Saturday 4th February
14.25 Scotland v Ireland
The Six Nations swaggers back into town and, on the back of some promising performances from the northern hemisphere sides against their brethren from the southern hemisphere during the Autumn Internationals, expectations are high regarding some high quality, attacking rugby. This year is also the first time that bonus points will be used, the hope being that their introduction will act as a carrot for teams to rack up as many tries as possible, from both winning and losing positions.
Some matches, of course, don’t require any inducement on the part of the authorities and this tie is one of those. Whilst it’s true that Ireland have largely lorded it over Scotland in recent years, there’s reason to believe that that this will be a close run thing. The Scots have something of a chip on their shoulder regarding Ireland’s successes in recent years and will have targeted this opening game at home to put one over the Irish and all the critics who habitually write them off.
First things first, there’s a proper edge between these two teams. A recent Champions Cup game between Glasgow and Munster featured more than its fair share of bite with Munster somewhat aggrieved at what they adjudged to be a concerted effort on the part of the Scottish team to do serious harm to Munster and Ireland scrum-half, Connor Murray. His opposite number, Greig Laidlaw, countered that Glasgow operated within the rules of the game and that Murray should expect more of the same at Murrayfield.
Ireland’s pack will need to make sure that Murray is well protected because in the absence of Jonny Sexton at 10, his importance to Ireland’s hopes of success have been magnified significantly. Ireland’s out-half is arguably the finest in that position in Europe and his loss is as big a fillip to Scotland in their quest for a home win as it is a dent to Ireland’s hopes for an away one.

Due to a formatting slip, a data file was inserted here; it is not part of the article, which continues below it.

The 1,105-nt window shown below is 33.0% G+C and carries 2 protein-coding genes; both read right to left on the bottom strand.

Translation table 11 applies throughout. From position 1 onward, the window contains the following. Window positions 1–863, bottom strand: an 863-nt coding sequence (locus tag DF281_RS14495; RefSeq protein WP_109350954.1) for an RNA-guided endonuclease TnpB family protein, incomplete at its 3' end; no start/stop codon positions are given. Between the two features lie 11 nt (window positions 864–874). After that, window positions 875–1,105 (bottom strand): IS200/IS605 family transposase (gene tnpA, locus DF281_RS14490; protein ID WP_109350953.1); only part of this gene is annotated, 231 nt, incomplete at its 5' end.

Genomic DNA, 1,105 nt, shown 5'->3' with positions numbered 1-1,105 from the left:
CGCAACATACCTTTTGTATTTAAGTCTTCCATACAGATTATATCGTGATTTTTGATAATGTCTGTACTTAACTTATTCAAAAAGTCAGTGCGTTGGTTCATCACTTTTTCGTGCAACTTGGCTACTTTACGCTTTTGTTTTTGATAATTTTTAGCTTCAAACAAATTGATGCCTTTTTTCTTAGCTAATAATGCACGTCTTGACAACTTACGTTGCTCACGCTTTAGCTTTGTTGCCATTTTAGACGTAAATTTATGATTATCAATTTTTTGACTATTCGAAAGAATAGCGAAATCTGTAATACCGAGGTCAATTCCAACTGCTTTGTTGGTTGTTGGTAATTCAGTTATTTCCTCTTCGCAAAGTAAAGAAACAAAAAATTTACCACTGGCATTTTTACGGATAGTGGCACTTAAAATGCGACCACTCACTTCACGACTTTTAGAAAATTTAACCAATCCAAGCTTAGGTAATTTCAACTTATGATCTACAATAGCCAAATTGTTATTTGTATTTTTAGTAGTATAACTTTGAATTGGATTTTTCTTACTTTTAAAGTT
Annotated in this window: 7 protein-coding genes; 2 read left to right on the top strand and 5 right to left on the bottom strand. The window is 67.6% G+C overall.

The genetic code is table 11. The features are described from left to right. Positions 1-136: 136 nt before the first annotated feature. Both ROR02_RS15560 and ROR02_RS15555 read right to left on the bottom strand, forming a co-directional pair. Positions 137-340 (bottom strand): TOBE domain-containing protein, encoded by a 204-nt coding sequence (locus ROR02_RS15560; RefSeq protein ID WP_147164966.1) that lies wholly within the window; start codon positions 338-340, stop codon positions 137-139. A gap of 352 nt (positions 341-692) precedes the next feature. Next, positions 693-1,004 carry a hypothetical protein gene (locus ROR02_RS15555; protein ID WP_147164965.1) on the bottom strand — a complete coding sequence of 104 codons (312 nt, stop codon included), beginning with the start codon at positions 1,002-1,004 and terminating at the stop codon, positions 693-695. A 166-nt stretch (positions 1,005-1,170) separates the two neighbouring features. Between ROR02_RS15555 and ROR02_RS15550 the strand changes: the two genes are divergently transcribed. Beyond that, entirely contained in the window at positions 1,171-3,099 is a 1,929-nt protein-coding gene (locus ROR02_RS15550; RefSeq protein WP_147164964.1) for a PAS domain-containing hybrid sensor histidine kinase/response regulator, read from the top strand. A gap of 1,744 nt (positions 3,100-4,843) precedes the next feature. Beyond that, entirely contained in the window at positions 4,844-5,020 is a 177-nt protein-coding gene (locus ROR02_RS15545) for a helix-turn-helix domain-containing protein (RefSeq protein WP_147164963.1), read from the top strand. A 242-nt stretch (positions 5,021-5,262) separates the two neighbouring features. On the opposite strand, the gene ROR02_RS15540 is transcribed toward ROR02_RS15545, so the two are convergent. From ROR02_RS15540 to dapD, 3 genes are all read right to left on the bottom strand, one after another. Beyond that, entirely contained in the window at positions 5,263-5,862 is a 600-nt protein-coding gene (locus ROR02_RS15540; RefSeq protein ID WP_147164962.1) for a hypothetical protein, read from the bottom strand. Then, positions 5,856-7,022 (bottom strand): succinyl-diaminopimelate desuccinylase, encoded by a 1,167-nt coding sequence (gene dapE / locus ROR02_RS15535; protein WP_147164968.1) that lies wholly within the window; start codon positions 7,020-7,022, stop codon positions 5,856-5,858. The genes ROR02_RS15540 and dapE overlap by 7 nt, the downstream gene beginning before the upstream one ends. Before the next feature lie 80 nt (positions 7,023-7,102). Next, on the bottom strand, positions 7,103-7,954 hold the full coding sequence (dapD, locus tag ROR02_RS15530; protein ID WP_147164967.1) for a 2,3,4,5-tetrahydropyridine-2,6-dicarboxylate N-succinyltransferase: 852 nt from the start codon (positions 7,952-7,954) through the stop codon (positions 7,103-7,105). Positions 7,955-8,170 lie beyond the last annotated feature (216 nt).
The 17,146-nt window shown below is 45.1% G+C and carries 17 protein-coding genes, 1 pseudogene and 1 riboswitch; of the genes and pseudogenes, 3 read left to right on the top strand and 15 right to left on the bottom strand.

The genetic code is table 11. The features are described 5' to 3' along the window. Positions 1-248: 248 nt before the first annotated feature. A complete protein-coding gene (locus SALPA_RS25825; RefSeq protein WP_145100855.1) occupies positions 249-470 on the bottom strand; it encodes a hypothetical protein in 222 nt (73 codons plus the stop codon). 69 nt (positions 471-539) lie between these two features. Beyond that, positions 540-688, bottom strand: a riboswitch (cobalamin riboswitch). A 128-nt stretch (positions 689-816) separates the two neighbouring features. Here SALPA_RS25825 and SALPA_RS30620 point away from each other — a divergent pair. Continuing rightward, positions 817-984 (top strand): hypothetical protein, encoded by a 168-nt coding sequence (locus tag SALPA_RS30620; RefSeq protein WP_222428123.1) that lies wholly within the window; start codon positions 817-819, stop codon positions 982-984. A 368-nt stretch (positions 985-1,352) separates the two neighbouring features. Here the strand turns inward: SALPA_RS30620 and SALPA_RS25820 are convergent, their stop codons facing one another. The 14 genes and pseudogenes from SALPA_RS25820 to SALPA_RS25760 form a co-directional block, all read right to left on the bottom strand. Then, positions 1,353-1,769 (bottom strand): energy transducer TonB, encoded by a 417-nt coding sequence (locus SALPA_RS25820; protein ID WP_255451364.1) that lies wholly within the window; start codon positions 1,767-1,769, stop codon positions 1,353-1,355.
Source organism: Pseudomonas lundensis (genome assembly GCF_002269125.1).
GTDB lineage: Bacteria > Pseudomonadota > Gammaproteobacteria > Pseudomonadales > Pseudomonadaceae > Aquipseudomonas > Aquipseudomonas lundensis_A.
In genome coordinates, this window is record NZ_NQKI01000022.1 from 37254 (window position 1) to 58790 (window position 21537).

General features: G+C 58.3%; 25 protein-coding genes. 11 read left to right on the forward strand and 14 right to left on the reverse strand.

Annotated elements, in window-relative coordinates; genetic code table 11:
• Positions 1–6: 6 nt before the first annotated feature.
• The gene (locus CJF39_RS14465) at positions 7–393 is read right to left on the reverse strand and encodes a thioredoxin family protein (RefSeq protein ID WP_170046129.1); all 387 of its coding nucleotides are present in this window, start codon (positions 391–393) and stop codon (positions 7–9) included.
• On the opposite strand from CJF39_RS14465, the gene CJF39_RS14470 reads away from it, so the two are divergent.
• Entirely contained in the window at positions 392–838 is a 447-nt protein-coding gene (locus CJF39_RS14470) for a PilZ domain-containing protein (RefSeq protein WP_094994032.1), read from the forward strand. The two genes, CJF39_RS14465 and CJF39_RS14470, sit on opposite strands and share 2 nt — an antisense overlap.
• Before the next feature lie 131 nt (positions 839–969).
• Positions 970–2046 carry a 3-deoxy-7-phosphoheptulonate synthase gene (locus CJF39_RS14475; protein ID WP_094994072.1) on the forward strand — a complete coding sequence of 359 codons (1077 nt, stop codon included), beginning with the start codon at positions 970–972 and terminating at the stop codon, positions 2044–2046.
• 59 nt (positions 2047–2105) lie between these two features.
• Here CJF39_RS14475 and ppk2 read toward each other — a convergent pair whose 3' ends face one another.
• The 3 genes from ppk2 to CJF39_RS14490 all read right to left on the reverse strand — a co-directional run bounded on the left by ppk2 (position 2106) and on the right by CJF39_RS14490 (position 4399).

All things being equal, Ireland are the better team in terms of a starting 15 and impact from the bench. They recently beat the All Blacks for the first time in their history and, under the astute guidance of Joe Schimdt, consistently perform with striking efficiency in both defence and attack. However, it is the aforementioned Sexton who drives them forward with direction and purpose and his absence provides Scotland with a real chance of causing an upset. The market has Ireland as favourites and although it is not beyond the Scots to upset the odds, a price of 1/2 from StanJames for an Ireland win sounds about right.
16.50 England v France
This is a heavyweight clash against tournament favourites that France could probably have done without. Defending champions England come into the Six Nations on an incredible run which saw them batter and bruise their way through an unbeaten 2016. Never the most popular of teams with fans from other nations, beating all before them is hardly going to make them any more friends in that regard but one suspects that England couldn’t give two hoots about that. And why should they? After many rudderless years, they’re all about the winning now.
The same cannot be said of France. Where once they were a byword for off-the-cuff attacking flair and élan, these days they are more readily identified by lumbering man-mountains, wrecking ball backs and a total lack of identity. Much of this can be put down to the current state of Top 14 rugby with its pools of cash and foreign players, sacrificing indigenous talent at the altar of big money tv deals. Theirs is a loss that all rugby lovers share.